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Evaluation of a commercially available reverse transcription-PCR assay for diagnosis of enteroviral infection in archival and prospectively collected cerebrospinal fluid specimens



Evaluation of a commercially available reverse transcription-PCR assay for diagnosis of enteroviral infection in archival and prospectively collected cerebrospinal fluid specimens



Journal of Clinical Microbiology 36(6): 1741-1745



A commercially available reverse transcription (RT)-PCR method (AMPLICOR EV; Roche Diagnostic Systems, Inc., Branchburg, N.J.) was evaluated for detection of enteroviruses in cerebrospinal fluid from patients with neurological disease. This assay was compared with virus isolation in cell culture and an in-house RT-PCR method designed with a nonoverlapping region of the enteroviral genome. A panel of 200 cerebrospinal fluid specimens prospectively collected from patients with a wide variety of neurological symptoms, including 50 patients involved in three different outbreaks of acute aseptic meningitis, was assayed. A second panel of 97 archived cerebrospinal fluid specimens, stored for 2 to 5 years, from patients with aseptic meningitis associated with several enterovirus outbreaks was also studied. From the first panel, enteroviruses were detected in 13 of 50 specimens by cell culture (26%), in 43 of 50 specimens by AMPLICOR EV (86%), and in 46 of 50 specimens by the in-house assay (92%) from patients with aseptic meningitis associated with outbreak and 1 of 29, 3 of 29, and 4 of 29 specimens, respectively, from sporadic cases of aseptic meningitis. The remaining 121 cerebrospinal fluid specimens from patients with other neurological syndromes were negative by all tests. From the second panel, enteroviral RNA was detected by the AMPLICOR test (31 of 97 specimens, 32%) and the in-house assay (39 of 97 specimens, 40%). According to our results, patients with aseptic meningitis should be analyzed for enteroviral infection in cerebrospinal fluid by RT-PCR methods, and the AMPLICOR EV test is a suitable tool for performing such studies. Archival cerebrospinal fluid specimens are less suitable for evaluation of the performance of RT-PCR methods designed for enterovirus detection.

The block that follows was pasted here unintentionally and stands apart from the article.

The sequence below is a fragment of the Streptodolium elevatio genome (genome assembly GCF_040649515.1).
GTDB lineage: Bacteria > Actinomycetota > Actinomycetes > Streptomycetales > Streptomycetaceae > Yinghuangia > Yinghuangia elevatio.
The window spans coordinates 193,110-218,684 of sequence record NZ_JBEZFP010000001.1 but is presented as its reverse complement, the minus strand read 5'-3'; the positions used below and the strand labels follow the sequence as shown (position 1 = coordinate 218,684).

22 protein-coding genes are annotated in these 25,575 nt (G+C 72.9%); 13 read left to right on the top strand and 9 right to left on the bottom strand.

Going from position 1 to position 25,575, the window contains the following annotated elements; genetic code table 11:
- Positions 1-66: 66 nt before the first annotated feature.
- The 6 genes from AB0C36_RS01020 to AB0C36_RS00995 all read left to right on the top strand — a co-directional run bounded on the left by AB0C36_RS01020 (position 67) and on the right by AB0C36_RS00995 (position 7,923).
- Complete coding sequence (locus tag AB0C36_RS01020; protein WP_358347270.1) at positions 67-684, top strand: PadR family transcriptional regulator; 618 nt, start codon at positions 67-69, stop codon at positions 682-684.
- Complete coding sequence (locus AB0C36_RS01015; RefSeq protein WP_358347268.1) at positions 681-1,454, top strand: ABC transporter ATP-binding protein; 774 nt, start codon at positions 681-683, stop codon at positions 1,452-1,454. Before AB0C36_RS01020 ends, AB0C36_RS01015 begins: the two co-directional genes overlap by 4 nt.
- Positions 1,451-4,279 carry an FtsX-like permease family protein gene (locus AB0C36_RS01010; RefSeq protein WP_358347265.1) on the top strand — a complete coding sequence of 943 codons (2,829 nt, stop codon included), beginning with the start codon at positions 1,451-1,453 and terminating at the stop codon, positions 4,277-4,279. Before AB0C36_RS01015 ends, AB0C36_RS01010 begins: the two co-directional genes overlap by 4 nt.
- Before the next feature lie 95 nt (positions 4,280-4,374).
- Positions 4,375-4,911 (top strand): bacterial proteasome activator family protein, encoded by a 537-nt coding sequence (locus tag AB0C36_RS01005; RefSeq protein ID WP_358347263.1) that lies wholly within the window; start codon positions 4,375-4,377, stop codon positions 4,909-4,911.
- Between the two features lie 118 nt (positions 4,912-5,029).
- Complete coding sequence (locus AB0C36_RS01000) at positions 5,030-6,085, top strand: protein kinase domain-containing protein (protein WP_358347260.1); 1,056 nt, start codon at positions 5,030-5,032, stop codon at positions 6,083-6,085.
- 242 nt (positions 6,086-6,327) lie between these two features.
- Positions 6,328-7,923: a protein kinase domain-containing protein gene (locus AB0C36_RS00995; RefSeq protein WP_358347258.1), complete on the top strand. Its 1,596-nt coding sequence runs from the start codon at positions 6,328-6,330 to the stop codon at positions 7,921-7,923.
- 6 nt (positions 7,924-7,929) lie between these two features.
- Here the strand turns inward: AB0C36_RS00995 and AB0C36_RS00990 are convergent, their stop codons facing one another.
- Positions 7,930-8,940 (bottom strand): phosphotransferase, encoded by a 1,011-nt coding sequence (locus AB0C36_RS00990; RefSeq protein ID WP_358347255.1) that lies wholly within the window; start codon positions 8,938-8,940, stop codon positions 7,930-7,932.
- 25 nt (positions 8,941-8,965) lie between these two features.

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Accession: 008631491

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PMID: 9620411


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